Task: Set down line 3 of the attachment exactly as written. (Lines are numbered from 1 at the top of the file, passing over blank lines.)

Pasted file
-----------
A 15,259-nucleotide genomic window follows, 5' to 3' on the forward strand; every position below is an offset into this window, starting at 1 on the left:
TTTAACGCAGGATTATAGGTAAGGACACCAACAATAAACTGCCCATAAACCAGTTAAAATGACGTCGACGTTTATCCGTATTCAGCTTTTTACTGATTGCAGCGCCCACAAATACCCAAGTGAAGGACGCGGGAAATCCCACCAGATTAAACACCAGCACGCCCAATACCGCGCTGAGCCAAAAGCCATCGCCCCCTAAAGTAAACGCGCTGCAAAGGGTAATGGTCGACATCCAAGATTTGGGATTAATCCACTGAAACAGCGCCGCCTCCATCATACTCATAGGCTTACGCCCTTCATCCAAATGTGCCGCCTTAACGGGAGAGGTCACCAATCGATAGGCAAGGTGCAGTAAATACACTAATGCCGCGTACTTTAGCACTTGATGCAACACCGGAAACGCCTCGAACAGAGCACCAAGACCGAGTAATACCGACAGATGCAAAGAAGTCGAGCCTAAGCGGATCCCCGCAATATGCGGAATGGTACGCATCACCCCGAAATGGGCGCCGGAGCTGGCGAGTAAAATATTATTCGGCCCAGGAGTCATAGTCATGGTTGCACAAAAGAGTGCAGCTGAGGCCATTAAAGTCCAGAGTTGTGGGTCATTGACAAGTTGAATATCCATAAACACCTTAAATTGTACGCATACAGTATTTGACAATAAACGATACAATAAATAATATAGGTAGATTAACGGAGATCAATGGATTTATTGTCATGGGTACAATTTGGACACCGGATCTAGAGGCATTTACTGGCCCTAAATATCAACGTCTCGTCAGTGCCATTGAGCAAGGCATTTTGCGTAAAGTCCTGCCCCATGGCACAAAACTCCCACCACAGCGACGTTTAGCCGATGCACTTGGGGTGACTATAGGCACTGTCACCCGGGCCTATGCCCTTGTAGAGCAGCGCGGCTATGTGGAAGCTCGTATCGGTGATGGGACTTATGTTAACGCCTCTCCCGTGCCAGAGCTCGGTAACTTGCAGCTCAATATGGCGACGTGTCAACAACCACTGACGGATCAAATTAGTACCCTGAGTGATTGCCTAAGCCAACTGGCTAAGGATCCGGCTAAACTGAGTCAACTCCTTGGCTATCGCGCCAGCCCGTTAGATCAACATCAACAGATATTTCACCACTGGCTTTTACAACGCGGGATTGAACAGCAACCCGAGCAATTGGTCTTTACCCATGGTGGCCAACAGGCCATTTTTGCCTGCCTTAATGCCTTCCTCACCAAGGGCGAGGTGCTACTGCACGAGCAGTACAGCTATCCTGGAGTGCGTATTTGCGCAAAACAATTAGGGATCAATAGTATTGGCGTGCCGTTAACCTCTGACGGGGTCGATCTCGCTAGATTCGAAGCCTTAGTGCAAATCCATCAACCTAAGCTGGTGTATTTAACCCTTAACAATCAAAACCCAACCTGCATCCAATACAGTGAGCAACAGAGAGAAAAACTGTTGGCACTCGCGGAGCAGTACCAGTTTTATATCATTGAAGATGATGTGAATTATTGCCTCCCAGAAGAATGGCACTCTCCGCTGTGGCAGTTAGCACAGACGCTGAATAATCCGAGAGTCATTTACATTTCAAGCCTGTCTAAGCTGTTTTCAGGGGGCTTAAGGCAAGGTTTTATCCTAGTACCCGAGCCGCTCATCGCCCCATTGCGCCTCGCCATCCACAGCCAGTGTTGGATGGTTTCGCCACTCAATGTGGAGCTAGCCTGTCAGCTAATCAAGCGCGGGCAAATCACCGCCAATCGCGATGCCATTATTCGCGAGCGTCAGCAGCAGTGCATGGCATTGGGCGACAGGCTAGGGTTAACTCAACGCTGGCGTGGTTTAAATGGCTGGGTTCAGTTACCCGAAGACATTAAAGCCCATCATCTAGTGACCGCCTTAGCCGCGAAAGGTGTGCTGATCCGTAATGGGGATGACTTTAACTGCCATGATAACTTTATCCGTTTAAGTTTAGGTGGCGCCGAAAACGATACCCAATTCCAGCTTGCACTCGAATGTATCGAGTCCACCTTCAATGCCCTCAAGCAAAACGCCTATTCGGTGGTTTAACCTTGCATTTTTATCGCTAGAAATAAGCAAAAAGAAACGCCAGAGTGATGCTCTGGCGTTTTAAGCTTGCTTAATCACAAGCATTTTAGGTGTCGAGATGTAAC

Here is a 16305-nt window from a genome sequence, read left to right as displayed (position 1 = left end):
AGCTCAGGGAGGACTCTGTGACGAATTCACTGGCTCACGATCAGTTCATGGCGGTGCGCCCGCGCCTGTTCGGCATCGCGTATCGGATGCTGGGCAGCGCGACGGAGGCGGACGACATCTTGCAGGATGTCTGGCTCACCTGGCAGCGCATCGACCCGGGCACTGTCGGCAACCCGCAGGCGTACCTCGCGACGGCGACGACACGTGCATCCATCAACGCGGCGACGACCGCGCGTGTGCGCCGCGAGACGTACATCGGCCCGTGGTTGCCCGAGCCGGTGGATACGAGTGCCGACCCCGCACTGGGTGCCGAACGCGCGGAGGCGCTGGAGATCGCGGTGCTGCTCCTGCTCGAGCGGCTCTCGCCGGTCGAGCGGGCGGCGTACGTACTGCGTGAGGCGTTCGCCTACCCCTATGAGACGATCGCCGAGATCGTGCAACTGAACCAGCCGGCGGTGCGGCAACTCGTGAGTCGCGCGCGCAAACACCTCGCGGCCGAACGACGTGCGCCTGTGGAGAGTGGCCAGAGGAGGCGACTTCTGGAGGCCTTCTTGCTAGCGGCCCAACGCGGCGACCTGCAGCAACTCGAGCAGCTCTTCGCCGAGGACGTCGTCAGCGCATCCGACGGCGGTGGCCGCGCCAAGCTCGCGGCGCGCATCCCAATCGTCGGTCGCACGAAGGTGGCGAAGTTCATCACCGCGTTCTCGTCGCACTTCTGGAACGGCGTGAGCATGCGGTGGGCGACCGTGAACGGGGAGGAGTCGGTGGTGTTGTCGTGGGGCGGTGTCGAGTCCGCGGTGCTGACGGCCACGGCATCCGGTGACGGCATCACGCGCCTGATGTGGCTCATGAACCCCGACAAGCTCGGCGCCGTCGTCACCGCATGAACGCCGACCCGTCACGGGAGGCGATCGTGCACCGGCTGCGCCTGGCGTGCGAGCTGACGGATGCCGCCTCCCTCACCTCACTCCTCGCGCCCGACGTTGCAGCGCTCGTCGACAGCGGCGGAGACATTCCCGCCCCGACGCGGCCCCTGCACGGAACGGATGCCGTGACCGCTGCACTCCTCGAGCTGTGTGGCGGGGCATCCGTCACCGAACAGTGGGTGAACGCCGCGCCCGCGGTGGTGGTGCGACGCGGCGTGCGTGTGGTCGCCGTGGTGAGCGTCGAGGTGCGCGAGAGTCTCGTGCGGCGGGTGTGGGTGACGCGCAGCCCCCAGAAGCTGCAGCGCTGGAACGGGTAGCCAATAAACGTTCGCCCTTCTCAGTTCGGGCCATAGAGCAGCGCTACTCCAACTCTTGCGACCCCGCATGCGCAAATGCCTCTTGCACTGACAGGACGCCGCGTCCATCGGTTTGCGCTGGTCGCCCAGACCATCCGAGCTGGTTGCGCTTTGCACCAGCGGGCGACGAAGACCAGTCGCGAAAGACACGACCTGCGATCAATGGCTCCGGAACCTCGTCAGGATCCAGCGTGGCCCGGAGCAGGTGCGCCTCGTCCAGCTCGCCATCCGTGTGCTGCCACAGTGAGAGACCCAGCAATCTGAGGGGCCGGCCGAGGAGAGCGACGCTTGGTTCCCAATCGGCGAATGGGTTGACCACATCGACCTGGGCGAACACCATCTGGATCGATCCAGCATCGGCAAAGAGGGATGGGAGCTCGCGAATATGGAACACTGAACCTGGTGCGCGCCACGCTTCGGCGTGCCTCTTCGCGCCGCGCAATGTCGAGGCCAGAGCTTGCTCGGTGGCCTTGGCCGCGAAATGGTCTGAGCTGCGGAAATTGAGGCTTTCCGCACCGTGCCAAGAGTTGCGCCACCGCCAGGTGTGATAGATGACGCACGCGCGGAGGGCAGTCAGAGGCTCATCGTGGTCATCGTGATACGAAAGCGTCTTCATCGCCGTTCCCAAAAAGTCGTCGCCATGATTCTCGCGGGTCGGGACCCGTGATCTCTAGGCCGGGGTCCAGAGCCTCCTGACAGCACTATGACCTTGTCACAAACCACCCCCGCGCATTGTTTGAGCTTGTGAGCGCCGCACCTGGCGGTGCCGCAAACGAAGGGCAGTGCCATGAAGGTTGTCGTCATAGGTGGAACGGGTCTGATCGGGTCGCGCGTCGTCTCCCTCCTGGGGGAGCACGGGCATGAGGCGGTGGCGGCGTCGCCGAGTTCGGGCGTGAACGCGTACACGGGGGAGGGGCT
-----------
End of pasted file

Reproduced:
Here is a 16305-nt window from a genome sequence, read left to right as displayed (position 1 = left end):